Old habits die hard
The seven-party alliance — particularly the Nepali Congress, the Nepali Congress (Democratic) and the CPN (UML) — have sent wrong signals to the people by quarrelling over the distribution of portfolios at a time when the mass movement has installed them in power in order to hold the elections to the constituent assembly (CA) to draft a people’s constitution. At last, a seven-member cabinet was formed yesterday amid public warnings and talk of horse-trading the partners are engaged in, even when the spilt blood of the martyrs and those injured for the cause of democracy has not dried up yet. Delay in cabinet formation means delay in speeding up things to carry out the Jana Andolan’s mandate. The Maoists have already lifted the blockade of the district headquarters and declared a unilateral ceasefire to ‘create a conducive atmosphere’. The Girija Prasad Koirala government has yet to match it with its ceasefire, withdrawal of the terrorist tag and Red Corner notices, as well as release of Maoists in detention. Then it will have to hold talks with the Maoists and smooth the way to the CA polls.
The real test of the government will come during its negotiations with the Maoists who are likely to insist on an interim government and an interim constitution and certain other things in the lead-up to the CA polls. Therefore, the present members of the Council of Ministers will work only as a stopgap arrangement, if the alliance, in cooperation with the Maoists, is to restore peace and consolidate democracy through CA. This reality also stresses the need for the size of the present ministry to be considerably smaller than the 21-member team that is reported to be on the cards now. The general public has started wondering, given the partners’ bickerings over the loaves and fishes of office, whether they have changed at all despite the four years of buffeting they have received.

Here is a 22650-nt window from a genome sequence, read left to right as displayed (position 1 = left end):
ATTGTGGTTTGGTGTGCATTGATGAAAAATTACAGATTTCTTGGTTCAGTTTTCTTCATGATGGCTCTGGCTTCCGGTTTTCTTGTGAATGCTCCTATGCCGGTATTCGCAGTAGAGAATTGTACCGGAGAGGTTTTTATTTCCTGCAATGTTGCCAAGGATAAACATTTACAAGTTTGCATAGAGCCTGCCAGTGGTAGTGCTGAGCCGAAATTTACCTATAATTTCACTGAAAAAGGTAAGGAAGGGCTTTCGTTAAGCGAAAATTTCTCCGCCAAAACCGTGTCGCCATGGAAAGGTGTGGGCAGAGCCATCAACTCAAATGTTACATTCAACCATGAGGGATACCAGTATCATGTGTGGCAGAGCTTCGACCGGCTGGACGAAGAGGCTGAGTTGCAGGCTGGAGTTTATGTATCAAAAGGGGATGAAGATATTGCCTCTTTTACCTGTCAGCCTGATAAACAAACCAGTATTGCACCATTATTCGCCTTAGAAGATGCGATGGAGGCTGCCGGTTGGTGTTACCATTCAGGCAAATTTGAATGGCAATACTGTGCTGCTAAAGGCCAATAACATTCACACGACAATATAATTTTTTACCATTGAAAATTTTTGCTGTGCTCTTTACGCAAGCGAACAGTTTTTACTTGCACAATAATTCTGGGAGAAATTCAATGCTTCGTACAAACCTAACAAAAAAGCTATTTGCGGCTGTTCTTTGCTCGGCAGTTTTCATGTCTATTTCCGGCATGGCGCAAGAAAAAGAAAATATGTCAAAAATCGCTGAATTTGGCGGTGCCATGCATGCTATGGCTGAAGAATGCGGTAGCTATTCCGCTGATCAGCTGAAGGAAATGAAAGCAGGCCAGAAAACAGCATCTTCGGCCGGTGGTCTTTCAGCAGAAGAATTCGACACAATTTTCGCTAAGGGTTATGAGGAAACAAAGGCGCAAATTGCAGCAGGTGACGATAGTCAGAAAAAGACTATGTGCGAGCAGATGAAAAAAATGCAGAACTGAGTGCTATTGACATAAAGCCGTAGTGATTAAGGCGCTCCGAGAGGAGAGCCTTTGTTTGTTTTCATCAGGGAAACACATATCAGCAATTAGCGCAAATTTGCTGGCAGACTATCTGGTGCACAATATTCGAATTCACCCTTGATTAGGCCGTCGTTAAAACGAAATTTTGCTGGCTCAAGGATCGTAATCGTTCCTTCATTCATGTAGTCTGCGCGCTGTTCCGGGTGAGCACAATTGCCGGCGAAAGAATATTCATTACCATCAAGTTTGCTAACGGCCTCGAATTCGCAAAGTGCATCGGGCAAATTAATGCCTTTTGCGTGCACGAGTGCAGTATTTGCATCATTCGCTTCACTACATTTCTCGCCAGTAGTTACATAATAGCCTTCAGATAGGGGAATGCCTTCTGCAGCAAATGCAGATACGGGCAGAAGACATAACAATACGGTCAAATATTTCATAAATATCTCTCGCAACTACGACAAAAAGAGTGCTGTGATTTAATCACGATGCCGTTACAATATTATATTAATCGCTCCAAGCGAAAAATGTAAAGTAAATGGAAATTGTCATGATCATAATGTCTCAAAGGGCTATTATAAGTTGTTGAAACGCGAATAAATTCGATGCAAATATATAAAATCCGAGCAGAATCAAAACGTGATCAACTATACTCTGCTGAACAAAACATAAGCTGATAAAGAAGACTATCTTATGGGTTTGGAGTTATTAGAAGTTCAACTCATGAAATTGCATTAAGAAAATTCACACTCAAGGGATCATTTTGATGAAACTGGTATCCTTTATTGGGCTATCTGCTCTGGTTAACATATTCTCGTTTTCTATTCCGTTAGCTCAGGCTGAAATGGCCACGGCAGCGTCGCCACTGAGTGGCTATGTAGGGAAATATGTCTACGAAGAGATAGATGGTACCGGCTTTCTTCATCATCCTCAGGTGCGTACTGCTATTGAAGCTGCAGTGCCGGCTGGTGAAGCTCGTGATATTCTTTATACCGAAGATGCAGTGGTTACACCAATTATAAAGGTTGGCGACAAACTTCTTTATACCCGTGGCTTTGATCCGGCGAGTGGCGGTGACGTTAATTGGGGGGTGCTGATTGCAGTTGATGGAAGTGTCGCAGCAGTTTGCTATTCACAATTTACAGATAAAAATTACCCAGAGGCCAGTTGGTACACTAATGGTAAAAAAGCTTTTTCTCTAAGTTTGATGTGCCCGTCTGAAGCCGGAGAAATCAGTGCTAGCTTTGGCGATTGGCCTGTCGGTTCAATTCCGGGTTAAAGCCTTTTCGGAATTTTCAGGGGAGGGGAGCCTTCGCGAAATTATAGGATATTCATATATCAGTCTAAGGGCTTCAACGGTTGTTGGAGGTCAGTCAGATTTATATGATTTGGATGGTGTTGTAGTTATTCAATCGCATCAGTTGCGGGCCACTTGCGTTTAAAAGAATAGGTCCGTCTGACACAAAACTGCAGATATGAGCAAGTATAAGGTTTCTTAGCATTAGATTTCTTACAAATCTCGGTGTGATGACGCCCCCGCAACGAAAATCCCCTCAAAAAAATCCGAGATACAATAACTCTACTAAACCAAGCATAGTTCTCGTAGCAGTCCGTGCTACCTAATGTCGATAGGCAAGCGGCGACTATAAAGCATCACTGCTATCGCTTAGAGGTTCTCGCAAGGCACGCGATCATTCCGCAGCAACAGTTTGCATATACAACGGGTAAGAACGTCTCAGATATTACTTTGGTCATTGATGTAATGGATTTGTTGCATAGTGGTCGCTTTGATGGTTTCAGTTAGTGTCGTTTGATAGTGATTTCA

As the date-expired House of Representatives (HoR) has come to life again on the sheer strength of the mass movement with the mandate to hold the unconditional CA polls, the bickering partners ought to know that they cannot go merely by the numbers of seats they held in the House before it was dissolved. But even judging by this criterion, no single party holds a majority in the House since Sher Bahadur Deuba hived away from the Nepali Congress to form the NC-D. In numerical strength, the Koirala-led Congress and the CPN-UML are now more or less evenly balanced. Here, the paradox is that the Congress, which has been given the post of the Prime Minister in the first place, is, rather unfairly, insisting on having the lion’s share, including the ‘cream’ portfolios. This reflects negatively on Prime Minister Koirala, 84, who has been expected to display statesmanship — a quality he was not widely perceived to have shown before — at this critical juncture in history, after what has happened all these years.